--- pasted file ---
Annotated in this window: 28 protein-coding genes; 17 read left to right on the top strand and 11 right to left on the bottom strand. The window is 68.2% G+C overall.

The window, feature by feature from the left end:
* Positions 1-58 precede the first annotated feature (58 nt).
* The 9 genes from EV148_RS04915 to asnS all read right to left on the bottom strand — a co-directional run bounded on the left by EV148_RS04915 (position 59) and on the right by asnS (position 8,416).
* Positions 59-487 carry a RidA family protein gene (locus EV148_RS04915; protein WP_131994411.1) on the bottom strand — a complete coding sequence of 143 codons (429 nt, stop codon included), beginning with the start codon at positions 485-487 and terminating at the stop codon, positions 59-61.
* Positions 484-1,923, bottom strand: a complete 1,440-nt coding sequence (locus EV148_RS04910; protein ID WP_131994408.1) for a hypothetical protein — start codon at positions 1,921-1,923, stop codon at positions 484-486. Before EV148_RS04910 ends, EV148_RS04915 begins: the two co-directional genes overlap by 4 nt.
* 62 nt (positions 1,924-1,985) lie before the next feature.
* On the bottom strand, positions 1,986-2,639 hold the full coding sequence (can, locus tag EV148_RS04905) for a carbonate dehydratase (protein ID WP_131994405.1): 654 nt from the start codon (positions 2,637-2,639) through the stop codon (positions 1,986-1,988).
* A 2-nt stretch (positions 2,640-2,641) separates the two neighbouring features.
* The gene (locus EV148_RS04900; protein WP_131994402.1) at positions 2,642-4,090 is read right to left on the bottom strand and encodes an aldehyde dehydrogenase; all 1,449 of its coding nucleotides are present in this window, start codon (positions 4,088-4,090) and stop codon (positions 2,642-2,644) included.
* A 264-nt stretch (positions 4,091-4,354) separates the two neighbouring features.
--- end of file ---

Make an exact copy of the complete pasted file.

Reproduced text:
Annotated in this window: 28 protein-coding genes; 17 read left to right on the top strand and 11 right to left on the bottom strand. The window is 68.2% G+C overall.

The window, feature by feature from the left end:
* Positions 1-58 precede the first annotated feature (58 nt).
* The 9 genes from EV148_RS04915 to asnS all read right to left on the bottom strand — a co-directional run bounded on the left by EV148_RS04915 (position 59) and on the right by asnS (position 8,416).
* Positions 59-487 carry a RidA family protein gene (locus EV148_RS04915; protein WP_131994411.1) on the bottom strand — a complete coding sequence of 143 codons (429 nt, stop codon included), beginning with the start codon at positions 485-487 and terminating at the stop codon, positions 59-61.
* Positions 484-1,923, bottom strand: a complete 1,440-nt coding sequence (locus EV148_RS04910; protein ID WP_131994408.1) for a hypothetical protein — start codon at positions 1,921-1,923, stop codon at positions 484-486. Before EV148_RS04910 ends, EV148_RS04915 begins: the two co-directional genes overlap by 4 nt.
* 62 nt (positions 1,924-1,985) lie before the next feature.
* On the bottom strand, positions 1,986-2,639 hold the full coding sequence (can, locus tag EV148_RS04905) for a carbonate dehydratase (protein ID WP_131994405.1): 654 nt from the start codon (positions 2,637-2,639) through the stop codon (positions 1,986-1,988).
* A 2-nt stretch (positions 2,640-2,641) separates the two neighbouring features.
* The gene (locus EV148_RS04900; protein WP_131994402.1) at positions 2,642-4,090 is read right to left on the bottom strand and encodes an aldehyde dehydrogenase; all 1,449 of its coding nucleotides are present in this window, start codon (positions 4,088-4,090) and stop codon (positions 2,642-2,644) included.
* A 264-nt stretch (positions 4,091-4,354) separates the two neighbouring features.